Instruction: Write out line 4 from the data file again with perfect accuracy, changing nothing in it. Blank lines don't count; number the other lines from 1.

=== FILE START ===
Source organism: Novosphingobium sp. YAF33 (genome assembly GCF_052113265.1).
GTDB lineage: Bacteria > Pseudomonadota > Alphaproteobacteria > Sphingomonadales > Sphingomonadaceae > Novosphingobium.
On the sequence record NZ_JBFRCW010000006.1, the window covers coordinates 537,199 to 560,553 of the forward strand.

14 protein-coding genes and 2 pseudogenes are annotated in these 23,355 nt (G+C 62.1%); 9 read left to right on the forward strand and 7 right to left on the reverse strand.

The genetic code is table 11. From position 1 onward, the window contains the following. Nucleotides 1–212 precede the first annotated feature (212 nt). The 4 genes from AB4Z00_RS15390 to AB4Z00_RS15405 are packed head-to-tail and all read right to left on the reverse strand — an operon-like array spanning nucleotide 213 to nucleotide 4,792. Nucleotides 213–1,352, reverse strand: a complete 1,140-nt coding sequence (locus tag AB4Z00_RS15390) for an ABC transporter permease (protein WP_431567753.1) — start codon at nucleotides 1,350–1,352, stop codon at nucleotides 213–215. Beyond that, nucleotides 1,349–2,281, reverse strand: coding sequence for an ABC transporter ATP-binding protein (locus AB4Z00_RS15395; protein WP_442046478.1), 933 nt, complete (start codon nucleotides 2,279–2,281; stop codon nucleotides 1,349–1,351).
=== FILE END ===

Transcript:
14 protein-coding genes and 2 pseudogenes are annotated in these 23,355 nt (G+C 62.1%); 9 read left to right on the forward strand and 7 right to left on the reverse strand.